According to Sloterdijk, every sphere—that is: every construction as a shield against the outside—consists of at least two poles. An example of a bipolar sphere is the unity of mother and child in utero , but there are also multi-poled bubbles like the intimate group sessions of animal magnetism that Sloterdijk describes in his novel The Magic Tree.

This observation implies, first, that the inner space is never pure; it is always the conjunction of the proper or the interior with the non-proper or the exterior Sloterdijk, : — A sphere is always heterogeneous; it is a multiplicity without a first or primary pole. Second, it means that the attacks from the outside not only threaten the inner space, but also strengthen it and even form its condition of possibility Sloterdijk, : 45— A bubble is what it is capable of becoming, insofar as it is already the other that it becomes in the mutually constitutive relation.

Moreover, although bubbles are shielded from the outside, they are always communicating with it. They are not self-concealed and isolated but reach out for accompaniment and overlap. Sloterdijk proposes that we think of this communication in terms of foam. In a physical way, foam refers to the product achieved when inserting air into liquid as in beer foam or into firm matter as in lava rock. This entity, halfway between a liquid and a solid, is constituted by multiple cells, each separated by membranous partitions.

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The cells can invade their neighbours and transmit their volume to them. Foam is stable—that is, cells stop invading one another—when the tension is well spread among all the bubbles, when the different bubbles have reached an optimal interdependency. In contrast to classical entities, the unity of the foam is thus not determined by something identical or indivisible, but by a difference in tension or in intensity.

This is clearly a very Deleuzian idea. In sum, with his notion of foam, Sloterdijk gives the volatile, the insignificant and the secondary, the attention that used to be preserved for the ever-being, the substantial and the primary.

Deleuze Space by Gregg Lambert Ian Buchanan

Then one will understand that the floating can serve as a special kind of foundation, that the hollow can be described as an autonomous fullness, that the fragile can be considered the place and mode of the most real, that the unrepeatable is a phenomenon of a higher order than the serial. The hypothesis of a contradiction can be discarded, not only because there is textual proof that connects each position with its opposite, but also, and more importantly, because a closer look indicates that these positions do not necessarily present opposite ends of one and the same line.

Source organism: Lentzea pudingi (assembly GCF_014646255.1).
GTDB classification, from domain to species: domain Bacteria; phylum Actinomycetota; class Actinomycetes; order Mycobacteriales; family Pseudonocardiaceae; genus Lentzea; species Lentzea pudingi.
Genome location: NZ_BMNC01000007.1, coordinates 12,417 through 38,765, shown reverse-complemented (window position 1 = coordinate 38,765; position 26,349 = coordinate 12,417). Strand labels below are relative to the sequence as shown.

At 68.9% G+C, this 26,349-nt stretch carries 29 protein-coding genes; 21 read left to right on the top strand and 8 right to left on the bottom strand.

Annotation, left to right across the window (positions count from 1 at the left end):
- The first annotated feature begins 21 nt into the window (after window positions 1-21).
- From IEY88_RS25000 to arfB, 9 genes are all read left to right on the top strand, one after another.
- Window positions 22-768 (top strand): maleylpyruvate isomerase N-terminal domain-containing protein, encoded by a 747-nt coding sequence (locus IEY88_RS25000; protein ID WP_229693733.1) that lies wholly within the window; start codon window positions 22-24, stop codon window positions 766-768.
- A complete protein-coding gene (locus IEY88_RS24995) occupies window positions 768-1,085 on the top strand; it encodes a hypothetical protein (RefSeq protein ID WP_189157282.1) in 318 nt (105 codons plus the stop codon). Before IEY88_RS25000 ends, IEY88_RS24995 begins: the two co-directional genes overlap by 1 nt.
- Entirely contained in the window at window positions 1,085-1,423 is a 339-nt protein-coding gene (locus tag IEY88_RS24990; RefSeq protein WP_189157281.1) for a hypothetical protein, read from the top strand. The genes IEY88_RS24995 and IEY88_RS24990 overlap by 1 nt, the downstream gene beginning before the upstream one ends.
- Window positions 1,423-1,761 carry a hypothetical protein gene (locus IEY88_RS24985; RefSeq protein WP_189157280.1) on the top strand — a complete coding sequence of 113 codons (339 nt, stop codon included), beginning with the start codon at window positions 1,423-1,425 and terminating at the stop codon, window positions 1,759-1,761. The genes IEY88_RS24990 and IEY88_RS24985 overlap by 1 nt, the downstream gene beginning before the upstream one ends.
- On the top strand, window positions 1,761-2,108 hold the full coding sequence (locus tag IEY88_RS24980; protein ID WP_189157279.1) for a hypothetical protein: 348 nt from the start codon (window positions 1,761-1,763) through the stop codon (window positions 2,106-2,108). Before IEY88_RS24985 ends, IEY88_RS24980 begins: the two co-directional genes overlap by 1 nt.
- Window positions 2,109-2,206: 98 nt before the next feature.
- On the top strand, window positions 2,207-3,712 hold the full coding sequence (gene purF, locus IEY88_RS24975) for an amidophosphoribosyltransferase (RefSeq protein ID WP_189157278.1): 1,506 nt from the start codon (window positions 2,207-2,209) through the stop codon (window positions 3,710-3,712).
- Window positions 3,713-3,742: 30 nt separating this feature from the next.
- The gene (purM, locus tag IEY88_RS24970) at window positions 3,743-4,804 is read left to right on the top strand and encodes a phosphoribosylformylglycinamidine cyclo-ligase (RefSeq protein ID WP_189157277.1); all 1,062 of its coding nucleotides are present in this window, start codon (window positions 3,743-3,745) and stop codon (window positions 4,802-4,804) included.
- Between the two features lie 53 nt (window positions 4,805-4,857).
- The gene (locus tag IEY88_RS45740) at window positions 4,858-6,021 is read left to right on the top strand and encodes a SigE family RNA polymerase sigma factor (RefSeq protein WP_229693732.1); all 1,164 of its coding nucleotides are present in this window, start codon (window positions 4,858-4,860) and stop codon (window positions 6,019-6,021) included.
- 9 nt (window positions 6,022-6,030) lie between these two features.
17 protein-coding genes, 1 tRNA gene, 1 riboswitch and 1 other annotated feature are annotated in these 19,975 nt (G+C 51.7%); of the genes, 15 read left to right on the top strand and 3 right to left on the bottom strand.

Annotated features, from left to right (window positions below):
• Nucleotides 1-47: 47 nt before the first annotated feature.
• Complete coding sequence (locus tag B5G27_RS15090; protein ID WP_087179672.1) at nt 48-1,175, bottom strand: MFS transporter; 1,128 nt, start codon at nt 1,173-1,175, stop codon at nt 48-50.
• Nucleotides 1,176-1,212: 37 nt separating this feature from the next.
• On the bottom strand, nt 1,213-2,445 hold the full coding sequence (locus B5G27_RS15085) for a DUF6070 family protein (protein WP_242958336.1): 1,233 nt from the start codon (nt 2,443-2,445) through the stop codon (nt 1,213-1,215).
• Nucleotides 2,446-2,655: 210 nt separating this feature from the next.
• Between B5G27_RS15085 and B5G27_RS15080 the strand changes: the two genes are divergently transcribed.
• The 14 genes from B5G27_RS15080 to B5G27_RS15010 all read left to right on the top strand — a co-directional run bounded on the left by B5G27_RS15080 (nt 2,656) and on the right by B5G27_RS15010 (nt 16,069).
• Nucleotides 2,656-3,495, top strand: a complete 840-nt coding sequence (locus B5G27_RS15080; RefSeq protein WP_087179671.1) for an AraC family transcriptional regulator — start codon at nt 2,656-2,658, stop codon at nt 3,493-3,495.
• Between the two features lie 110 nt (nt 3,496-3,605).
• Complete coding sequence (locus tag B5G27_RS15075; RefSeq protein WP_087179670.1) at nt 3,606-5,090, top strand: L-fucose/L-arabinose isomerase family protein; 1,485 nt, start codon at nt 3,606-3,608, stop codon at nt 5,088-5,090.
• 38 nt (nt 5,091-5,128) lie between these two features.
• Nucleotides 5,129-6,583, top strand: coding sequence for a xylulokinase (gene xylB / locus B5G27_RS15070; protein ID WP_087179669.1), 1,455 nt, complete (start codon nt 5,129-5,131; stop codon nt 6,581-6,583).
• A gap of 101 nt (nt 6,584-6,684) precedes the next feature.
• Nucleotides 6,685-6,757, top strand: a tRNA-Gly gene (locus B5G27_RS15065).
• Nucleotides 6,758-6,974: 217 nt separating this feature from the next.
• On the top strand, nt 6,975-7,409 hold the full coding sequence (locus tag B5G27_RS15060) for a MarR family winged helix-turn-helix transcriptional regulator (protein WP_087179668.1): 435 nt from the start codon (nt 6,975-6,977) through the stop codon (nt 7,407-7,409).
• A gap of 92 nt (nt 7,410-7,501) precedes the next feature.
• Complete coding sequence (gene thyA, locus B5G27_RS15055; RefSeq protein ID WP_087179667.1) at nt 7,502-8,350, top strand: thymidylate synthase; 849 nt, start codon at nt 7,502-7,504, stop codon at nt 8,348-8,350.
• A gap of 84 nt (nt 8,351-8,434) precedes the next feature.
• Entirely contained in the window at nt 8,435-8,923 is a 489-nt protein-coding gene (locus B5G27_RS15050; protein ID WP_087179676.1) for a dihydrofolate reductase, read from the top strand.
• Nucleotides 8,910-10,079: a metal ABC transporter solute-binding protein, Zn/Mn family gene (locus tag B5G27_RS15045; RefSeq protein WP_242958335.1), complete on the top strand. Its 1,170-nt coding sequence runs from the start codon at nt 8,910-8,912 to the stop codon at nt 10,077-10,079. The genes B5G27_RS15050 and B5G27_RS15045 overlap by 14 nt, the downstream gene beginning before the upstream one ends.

To explain this, we must examine the nature of the communication with the outside in each of the positions. It is a by-product of the way bubbles are constituted.

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In foam, one and the same partition does not only mark the end of one bubble but also the beginning of the next. Bubbles are at the same time separated from and connected to each other.

If one bubble expands, this will make the neighbouring bubbles shrink, except if these neighbours also swell and force their neighbours to shrink. Foam, then, is the result of this indirect communication between bubbles. In Deleuze and Guattari, on the contrary, the communication with the outside is not a by-product but a mission. It is not an unintended consequence but a goal we must aim at. We have to tear down the tired ideas of what it is to be human and allow ourselves to let animal traits trickle into our self-image the so-called becoming-animal or becoming-molecular.

We have to leave the known paths of how things are being said and start stammering Deleuze and Guattari, : Or as Isabelle Stengers has pointed out, Anti-Oedipus contains an accelerationist categorical imperative to deterritorialize and destroy everything that reeks of sedentariness Stengers, : — In other words, we should be open to any kind of exterior that shakes the boundaries and layers of territories.

macosconemo.tk Since Deleuze and Guattari do not accept any authority, they cannot prescribe any kind of behaviour. From Wikipedia, the free encyclopedia. This article is about a concept in Deleuzian philosophy. For its use in botany and dendrology, see rhizome. This article needs additional citations for verification. Please help improve this article by adding citations to reliable sources. As a result of its connective and generative power, corporate and State entities seek to control digital space. These controlling institutions stratify, segment, and claim ownership over the flat, smooth space.

The second section, then, shows how the Internet becomes striated through corporate and State interests. As a remedy, the third section advocates for hacktivism as a form of nomadic action. In this section, I focus on the Distributed Denial of Service attack as a form of deterritorialization that redistributes the flow of information. Acting as a digital machine de guerre engaging in online direct action, and against the legal apparatus of the State, hacktivists create a rupture in the rhizomatic structure and form smooth spaces within a striated network.

In the final section, I advocate for sustained smooth digital spaces that allow for new modes of association that radiate outward from the digital to the physical world. Skip to Main Content. Search in: This Journal Anywhere. Advanced search.